'Earth's only chance in catastrophe': Astronomers are developing ingenious system to pulverise asteroids

WION Web Team
New Delhi, India Updated: Mar 02, 2022, 09:54 PM(IST)

An undated illustration shows the asteroid called 2020 XL5, an asteroid companion to Earth that orbits the sun along the same path as our planet, which is about 1.2 kilometers (0.73 miles) in diametre. It is known as a Trojan asteroid and is only the second one known around Earth. Photograph:( Twitter )

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The experiment will be conducted on Trojan asteroids that can be wanderers in the solar system or material left over from their home planet's formation

Astronomers are developing an ingenious system to pulverise asteroids that they believe is the ''Earth's only chance in a catastrophe.''

"So far, humanity has been spared large-scale catastrophe as was visited upon our previous tenants, but counting upon being 'lucky' is a poor strategy in the longer term," said Professor Philip Lubin from the University of California Santa Barbara.

The experiment will be conducted on Trojan asteroids that can be wanderers in the solar system or material left over from their home planet's formation. They become ensnared by the planetary gravitational grip and subsequently orbit the sun along the same path as that planet.

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In picture: The illustration shows pulverising an incoming impactor into tiny pieces (Lubin/Experimental Cosmology Group, UCSB)

"In short intercept scenarios, the asteroid fragments of maximum ~10-meter [about 33 ft] diameter allow the Earth's atmosphere to act as a 'beam dump' where the fragments either burn up in the atmosphere or air burst, with the primary channel of energy going into spatially and temporally de-correlated shock waves," Lubin said.

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"The effectiveness of the approach depends on the time to intercept and size of the asteroid, but allows for effective defense against asteroids in the multi-hundred-meter diameter class and could virtually eliminate the threat of mass destruction caused by these threats," Lubin explains.

"Compared to other threat reduction scenarios, this approach represents an extremely cost-effective, testable, and deployable approach with a logical roadmap of development and testing. Pre-deployment of the system into orbit or a lunar base allows for rapid response on the order of less than a day if needed," Lubin said.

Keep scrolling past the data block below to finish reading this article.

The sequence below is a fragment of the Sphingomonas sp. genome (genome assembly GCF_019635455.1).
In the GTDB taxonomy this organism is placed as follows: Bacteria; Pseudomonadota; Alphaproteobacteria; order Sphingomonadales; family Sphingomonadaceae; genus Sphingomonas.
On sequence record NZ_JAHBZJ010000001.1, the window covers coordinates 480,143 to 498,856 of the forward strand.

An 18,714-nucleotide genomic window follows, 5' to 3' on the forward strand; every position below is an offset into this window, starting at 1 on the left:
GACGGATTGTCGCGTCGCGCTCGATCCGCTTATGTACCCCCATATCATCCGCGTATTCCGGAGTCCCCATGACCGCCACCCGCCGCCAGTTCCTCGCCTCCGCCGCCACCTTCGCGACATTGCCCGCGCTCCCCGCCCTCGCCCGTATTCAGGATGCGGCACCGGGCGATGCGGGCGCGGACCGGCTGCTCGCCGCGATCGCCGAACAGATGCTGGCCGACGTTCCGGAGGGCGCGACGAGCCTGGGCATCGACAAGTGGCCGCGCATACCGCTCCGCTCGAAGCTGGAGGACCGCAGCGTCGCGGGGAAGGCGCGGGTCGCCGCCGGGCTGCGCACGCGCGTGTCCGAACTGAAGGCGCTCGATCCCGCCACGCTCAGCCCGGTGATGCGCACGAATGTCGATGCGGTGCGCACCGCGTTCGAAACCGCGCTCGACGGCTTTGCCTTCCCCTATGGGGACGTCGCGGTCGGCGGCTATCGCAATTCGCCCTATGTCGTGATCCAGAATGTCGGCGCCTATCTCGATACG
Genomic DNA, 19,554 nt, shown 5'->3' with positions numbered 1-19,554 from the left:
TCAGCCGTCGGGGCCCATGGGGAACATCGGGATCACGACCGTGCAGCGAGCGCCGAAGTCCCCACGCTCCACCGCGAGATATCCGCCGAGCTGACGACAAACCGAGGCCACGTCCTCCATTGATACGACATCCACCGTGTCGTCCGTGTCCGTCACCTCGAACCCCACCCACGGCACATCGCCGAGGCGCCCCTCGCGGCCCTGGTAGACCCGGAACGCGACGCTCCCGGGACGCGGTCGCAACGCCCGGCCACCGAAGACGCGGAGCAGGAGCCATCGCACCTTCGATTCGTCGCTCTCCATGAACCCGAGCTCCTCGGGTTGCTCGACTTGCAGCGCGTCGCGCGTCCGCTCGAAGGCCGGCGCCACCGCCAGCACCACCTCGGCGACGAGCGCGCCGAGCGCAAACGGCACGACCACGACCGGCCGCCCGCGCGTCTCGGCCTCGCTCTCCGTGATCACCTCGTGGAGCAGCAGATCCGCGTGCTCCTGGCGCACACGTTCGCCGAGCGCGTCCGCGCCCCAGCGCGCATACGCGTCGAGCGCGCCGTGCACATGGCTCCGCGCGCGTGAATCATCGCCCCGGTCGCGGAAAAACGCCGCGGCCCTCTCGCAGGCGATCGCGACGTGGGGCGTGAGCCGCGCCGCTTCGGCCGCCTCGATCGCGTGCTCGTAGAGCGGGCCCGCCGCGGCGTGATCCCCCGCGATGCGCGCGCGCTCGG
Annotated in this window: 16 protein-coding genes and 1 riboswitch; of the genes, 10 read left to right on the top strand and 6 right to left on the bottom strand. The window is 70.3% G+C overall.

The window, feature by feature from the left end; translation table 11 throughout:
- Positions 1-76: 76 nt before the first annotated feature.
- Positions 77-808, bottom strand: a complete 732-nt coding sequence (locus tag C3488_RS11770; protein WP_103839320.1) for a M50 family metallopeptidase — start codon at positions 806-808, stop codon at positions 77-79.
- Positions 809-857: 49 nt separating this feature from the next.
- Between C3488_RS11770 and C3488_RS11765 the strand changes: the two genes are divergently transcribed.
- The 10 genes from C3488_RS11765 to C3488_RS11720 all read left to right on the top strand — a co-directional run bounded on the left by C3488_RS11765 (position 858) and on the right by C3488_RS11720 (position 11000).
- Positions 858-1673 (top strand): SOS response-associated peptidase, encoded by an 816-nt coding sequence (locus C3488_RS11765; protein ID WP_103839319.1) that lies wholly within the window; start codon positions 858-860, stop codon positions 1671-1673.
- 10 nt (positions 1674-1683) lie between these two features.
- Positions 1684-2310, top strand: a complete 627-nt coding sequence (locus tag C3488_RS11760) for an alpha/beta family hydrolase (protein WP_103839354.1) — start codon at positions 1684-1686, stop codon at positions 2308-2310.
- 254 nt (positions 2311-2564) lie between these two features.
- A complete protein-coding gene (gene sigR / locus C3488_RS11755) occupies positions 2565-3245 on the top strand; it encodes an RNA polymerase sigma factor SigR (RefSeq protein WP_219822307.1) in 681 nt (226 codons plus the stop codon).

"The great advantage of this approach is that it allows for terminal defense in the event of short warning times and target distance mitigation where orbital deflection is not feasible," said Lubin. 

"Even intercepts as close as the Moon with intercept times of a few hours prior to impact are viable."

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The National Aeronautics and Space Administration has also launched a test mission DART spacecraft that they hope will alter an asteroid's trajectory with sheer kinetic force, plowing into it at high speed to nudge the space boulder off course just enough to keep our planet out of harm's way.

The asteroid that DART is aiming for poses no actual threat and is tiny compared with the cataclysmic Chicxulub asteroid that struck Earth some 66 million years ago, leading to extinction of the dinosaurs. But scientists say smaller asteroids are far more common and of greater theoretical concern in the near term.

DART's target is an asteroid "moonlet" the size of a football stadium that orbits a chunk of rock five times larger in a binary asteroid system named Didymos, the Greek word for twin.

The team behind DART, short for Double Asteroid Redirection Test, chose the Didymos system because its relative proximity to Earth and dual-asteroid configuration make it ideal for observing the results of the impact.

The plan is to fly the DART spacecraft directly into the moonlet, called Dimorphos, at 15,000 miles per hour (24,000 kph), bumping it hard enough to shift its orbital track around the larger asteroid.

(With inputs from agencies)

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